We are all familiar with that little mantra, I trust?  It’s one of those things said by abortion supporters with a guilty conscience who want to have their cake and eat it.  Abortion “saves lives”, doncha know, so we have to keep doing it.  And besides, it’s harmless, so there’s no problem at all.

Yet mysteriously, these same people also insist we should make it “rare”.  Why?  If it saves lives and is harmless, what’s the problem?  Why gingerly talk about making it rare as though there is some moral problem with it?

I think of that as I read the constant apologetics for another form of grave intrinsic evil being emitted by some of the most powerful and influential leaders of another political tribe that only bothers with Catholic teaching when it is useful:

“You’ve heard endlessly about waterboarding. It happened to three terrorists.” - Dick Cheney, May 21st, 2009 in a speech at the American Enterprise Institute that has constituted the standard talking point guideline for every conservative torture defender ever since. 

Indeed, summing up the consequentalism of the right, one blogger puts the enthusiasm for torture succinctly: “If it saves one American life in this war, I’ll help carry the water.”

It’s not a rare sentiment.  And make no mistake, it’s not about the endless tergiversation over the question of “defining torture” either.  Charles Krauthammer, a leading and widely respected conservative pundit doesn’t bother his head making fine distinctions between “enhanced interrogation” and torture or trying to say “torture is wrong but waterboarding is not torture.”  Nope, he flat out said:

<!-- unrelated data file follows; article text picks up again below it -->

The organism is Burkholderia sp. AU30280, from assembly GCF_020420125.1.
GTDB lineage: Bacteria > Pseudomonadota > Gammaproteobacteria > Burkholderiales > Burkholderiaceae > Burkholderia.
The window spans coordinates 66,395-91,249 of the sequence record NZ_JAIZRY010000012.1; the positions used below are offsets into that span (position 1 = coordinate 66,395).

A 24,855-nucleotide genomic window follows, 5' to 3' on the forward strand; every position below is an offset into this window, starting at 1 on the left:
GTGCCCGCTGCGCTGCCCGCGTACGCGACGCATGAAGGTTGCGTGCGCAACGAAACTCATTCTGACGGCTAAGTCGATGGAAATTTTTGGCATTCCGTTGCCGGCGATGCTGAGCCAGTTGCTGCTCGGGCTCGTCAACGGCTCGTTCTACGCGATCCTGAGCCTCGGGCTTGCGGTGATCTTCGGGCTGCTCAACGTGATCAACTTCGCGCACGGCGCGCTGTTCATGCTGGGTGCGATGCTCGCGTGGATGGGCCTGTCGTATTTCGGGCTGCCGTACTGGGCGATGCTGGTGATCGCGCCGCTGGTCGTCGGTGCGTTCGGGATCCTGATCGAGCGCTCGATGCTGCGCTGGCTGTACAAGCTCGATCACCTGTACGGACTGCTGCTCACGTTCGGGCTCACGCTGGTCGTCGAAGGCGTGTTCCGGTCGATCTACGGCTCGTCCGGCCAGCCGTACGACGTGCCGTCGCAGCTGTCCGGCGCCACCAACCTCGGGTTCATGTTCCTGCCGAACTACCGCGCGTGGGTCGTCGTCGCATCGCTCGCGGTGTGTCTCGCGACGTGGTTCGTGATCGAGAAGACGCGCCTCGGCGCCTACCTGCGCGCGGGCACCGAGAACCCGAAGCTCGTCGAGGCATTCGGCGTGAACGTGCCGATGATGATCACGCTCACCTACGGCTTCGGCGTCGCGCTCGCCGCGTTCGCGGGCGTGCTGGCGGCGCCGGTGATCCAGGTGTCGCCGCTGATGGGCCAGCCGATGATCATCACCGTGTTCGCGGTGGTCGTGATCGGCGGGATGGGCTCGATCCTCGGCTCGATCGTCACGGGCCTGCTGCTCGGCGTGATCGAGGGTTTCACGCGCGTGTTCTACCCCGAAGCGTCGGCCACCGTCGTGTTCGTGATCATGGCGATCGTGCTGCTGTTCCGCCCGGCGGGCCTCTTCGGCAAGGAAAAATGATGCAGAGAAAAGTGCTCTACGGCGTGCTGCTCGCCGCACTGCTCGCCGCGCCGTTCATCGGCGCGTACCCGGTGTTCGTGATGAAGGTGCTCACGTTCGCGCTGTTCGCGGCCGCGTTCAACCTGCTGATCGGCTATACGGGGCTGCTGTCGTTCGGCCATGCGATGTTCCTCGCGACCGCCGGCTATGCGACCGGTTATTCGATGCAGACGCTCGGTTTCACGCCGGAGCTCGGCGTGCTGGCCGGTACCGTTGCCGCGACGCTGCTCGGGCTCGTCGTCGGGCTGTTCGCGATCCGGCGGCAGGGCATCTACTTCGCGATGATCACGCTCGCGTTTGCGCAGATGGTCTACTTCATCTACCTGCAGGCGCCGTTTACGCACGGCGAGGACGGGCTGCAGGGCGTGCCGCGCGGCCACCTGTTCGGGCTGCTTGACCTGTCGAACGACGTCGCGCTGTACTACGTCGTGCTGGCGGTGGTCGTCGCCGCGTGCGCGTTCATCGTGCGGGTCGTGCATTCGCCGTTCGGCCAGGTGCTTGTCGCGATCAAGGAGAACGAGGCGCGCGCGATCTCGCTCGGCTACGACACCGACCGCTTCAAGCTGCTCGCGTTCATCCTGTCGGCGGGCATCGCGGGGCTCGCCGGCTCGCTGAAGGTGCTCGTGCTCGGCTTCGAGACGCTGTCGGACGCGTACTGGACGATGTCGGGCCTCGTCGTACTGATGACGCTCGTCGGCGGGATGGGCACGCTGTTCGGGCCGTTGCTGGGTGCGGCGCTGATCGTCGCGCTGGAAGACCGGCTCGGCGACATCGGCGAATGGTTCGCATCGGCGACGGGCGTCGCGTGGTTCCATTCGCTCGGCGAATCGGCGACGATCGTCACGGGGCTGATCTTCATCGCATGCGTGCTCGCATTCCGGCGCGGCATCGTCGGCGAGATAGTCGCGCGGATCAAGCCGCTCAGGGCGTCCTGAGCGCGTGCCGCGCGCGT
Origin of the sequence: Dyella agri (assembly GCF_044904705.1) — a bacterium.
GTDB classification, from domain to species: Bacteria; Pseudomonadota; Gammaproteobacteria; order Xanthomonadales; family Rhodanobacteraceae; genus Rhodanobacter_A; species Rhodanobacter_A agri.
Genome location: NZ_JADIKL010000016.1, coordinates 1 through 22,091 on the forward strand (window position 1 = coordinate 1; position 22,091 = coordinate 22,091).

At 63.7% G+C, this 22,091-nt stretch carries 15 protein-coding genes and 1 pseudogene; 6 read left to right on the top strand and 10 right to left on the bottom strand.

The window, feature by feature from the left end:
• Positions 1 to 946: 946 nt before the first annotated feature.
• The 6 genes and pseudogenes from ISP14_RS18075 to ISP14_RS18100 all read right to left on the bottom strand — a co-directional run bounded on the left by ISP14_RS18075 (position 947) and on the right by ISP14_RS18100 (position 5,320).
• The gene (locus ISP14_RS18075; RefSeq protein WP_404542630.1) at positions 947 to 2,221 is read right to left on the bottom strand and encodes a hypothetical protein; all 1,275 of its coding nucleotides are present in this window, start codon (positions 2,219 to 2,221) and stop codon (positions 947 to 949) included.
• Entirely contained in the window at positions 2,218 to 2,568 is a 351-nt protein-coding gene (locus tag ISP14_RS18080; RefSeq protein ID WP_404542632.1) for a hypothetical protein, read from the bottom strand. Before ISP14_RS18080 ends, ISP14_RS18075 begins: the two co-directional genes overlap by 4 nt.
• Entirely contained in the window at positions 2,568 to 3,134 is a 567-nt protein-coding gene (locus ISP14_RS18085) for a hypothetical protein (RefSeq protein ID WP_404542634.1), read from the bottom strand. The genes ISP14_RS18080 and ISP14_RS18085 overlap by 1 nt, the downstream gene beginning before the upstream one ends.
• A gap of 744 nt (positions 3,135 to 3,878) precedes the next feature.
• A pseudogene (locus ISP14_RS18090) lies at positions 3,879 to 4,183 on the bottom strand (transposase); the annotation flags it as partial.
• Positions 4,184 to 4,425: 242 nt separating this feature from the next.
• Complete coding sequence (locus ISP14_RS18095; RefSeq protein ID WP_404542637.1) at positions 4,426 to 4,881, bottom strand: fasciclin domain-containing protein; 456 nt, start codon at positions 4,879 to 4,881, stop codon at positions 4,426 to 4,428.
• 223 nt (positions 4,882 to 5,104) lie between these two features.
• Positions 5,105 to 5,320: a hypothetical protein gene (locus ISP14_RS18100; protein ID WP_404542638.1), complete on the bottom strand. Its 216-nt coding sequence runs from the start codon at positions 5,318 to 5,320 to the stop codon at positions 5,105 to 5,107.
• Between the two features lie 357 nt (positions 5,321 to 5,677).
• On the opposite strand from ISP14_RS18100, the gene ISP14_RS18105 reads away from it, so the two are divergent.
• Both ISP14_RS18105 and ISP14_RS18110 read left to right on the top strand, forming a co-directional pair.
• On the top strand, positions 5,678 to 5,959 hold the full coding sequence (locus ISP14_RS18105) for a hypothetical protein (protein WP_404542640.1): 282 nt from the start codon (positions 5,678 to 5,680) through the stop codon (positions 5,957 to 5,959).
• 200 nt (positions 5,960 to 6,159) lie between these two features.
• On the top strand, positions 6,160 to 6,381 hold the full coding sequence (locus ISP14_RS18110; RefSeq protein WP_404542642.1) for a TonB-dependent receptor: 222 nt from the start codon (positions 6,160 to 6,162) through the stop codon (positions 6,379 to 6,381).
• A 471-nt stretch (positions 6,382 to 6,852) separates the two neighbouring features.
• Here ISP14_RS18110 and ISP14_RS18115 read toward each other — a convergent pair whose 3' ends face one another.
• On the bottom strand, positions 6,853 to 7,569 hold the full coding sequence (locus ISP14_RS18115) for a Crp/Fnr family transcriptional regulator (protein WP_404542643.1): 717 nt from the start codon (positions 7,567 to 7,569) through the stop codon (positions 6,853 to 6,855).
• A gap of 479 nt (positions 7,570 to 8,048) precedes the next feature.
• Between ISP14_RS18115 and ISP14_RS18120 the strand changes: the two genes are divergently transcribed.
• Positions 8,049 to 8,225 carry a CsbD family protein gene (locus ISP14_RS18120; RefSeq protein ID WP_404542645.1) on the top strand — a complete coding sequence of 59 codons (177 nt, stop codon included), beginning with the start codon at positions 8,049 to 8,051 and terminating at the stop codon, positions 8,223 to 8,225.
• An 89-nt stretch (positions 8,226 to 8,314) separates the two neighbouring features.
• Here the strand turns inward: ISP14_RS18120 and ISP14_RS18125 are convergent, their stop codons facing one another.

Let’s take the textbook case. Ethics 101: A terrorist has planted a nuclear bomb in New York City. It will go off in one hour. A million people will die. You capture the terrorist. He knows where it is. He’s not talking.

Question: If you have the slightest belief that hanging this man by his thumbs will get you the information to save a million people, are you permitted to do it?

Now, on most issues regarding torture, I confess tentativeness and uncertainty. But on this issue, there can be no uncertainty: Not only is it permissible to hang this miscreant by his thumbs. It is a moral duty.

“Bra-vo!” say a not inconsiderable number of conservatives!  Finally, some moral common sense! No beating around the bush here. No definitional mickey mouse games about “What O what is torture?” Not even the fine-tuned jesuitical sophistries about whether torture is gravely evil. Just the refreshing and straight forward claim that we must do evil (“terrible things”) that good may come of it. And what are the criteria for hanging a man by his thumbs?  Not “evidence”.  Merely “the slightest belief” that he might know something.  What could possibly go wrong in a criminal justice system based on that kind of thinking?

Oh, but wait.  That was Krauthammer in 2005, when the ground was still being softened to get us used to the idea of torture.  Back then, he was saying it is a moral duty to torture to save millions of lives.  But as time went on, he “progressed” in his thinking.  Eventually, he arrived at this: Forget a million innocents. Just one will do: